The number of accumulated sold Notes seats is the number that has been pushed at Lotusphere in the past. As long as you sell at least 1 new license per year it is a number that is always growing but never declining. Very attractive for public announcements. It does not count how many seats are getting abandoned so for me this is just a (quite impressing) marketing number.
    There are figures by revenues. The advantage is that cheap products have little revenues, local players are getting less weight and in theory the more expensive your product is the more revenues one can generate. IBM loved revenue statistics as it gave IBM a solid number 2 in the market. Unfortunately since the Lotus devision had a massive lost in revenues that has always been explained as happening outside of Lotus Notes and Domino (probably all SmartSuite and Worklow NOT) figures about revenues have lost some ground.
    Then there are figures that just concentrate on a certain segment of the market. Global companies, no SMB, lots of seats and lots of revenues in this market segment. It produces numbers that result in a 80%+ for Microsoft and IBM. It has little to do with your companies statistics but it very well represents a target market for IBM.
    Then there are statistics that Microsoft loves. They list Fortune 100/500 /German DAX 30 companies (I don’t know details about Switzerland) dividing them by either using IBM or Microsoft for collaboration and adding a list of recent Exchange converters.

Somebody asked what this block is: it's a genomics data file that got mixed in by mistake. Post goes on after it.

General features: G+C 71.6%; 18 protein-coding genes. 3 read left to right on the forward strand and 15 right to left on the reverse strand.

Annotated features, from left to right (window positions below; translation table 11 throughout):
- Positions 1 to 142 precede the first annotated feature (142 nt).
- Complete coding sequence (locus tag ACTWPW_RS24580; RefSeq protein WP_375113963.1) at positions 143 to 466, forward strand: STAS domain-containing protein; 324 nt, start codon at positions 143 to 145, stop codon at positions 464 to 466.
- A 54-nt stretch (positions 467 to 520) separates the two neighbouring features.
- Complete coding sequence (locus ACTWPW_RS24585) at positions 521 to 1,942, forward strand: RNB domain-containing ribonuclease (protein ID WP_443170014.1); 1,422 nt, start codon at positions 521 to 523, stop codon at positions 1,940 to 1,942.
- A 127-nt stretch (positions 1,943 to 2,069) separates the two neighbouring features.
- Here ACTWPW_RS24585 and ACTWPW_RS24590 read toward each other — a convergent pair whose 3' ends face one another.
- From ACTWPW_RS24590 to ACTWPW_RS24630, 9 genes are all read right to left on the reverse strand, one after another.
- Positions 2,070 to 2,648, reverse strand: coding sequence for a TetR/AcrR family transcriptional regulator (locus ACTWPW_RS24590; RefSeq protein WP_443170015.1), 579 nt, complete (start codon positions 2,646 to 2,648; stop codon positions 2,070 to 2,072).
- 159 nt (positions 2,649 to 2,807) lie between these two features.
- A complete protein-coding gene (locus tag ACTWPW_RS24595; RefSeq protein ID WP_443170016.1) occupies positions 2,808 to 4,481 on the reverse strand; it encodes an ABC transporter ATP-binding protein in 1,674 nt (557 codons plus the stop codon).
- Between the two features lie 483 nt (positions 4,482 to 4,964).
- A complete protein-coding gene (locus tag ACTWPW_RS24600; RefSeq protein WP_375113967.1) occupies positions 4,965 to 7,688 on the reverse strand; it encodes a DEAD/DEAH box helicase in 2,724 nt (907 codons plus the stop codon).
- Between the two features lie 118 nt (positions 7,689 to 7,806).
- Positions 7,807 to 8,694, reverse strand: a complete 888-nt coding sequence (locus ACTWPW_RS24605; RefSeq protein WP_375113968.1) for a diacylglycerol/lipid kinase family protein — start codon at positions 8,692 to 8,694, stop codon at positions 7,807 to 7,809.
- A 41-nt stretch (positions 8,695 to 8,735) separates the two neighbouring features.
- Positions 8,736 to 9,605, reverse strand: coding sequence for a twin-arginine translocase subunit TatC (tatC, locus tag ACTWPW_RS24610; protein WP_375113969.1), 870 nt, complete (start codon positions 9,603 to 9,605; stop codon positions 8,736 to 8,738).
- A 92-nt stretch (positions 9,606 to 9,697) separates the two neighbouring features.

Impressive numbers indeed. IBM is mostly looking like a small village in France surrounded by Romans. The difference is they don’t own a magic potion.
    At the end market share data is not so much important.
    If your biggest customer is using Lotus then you probably won’t stop making business with him because he is using a product that has a declining market share. If you are about to invest money things can be more complicated.
    There are companies that heavily invest in the Lotus market like GROUP (ignoring that they said good-bye to some traditional Notes business by selling Gedys on a management buy-out). Whether this is going to be successful will be seen in a few years.
    A niche market sometimes can be more profitable than selling in the mainstream channel.

  5. An additional factor to complicate matters is that there is a difference between market share from IBM’s point of view and from a business partner’s point of view. I have many customers of my software who are not still paying maintenance, but still using the software. That is legal and fine, as the license is perpetual. They just don’t get support or upgrades. IBM has much the same situation. There are many companies using Notes/Domino who are not on active maintenance. Do they count?

    From IBM’s point of view, they are virtually worthless, but from a business partner’s point of view, they are still valuable. I sell software to many companies who are not now, and have not been recently, „active“ customers for IBM. I know consultants who routinely do work for customers who are not „active“ customers for IBM. They still count as market share. If every current customer of IBM were to drop maintenance, the market share for Notes/Domino would not go to 0%, at least from a business partner’s point of view.

    Also, I am not trying to find the number that most helps Notes/Domino look good. There are gazillions of Outlook users and Gmail users who do not pay Microsoft or Google a penny. Similarly, there are lots (although not gazillions because it was never bundled with Windows) of Notes users who do not pay IBM a penny. They may still count as market share to me, a business partner, and perhaps to IBM, when trying to come up with marketing numbers, but perhaps not to IBM when it comes to accounting numbers.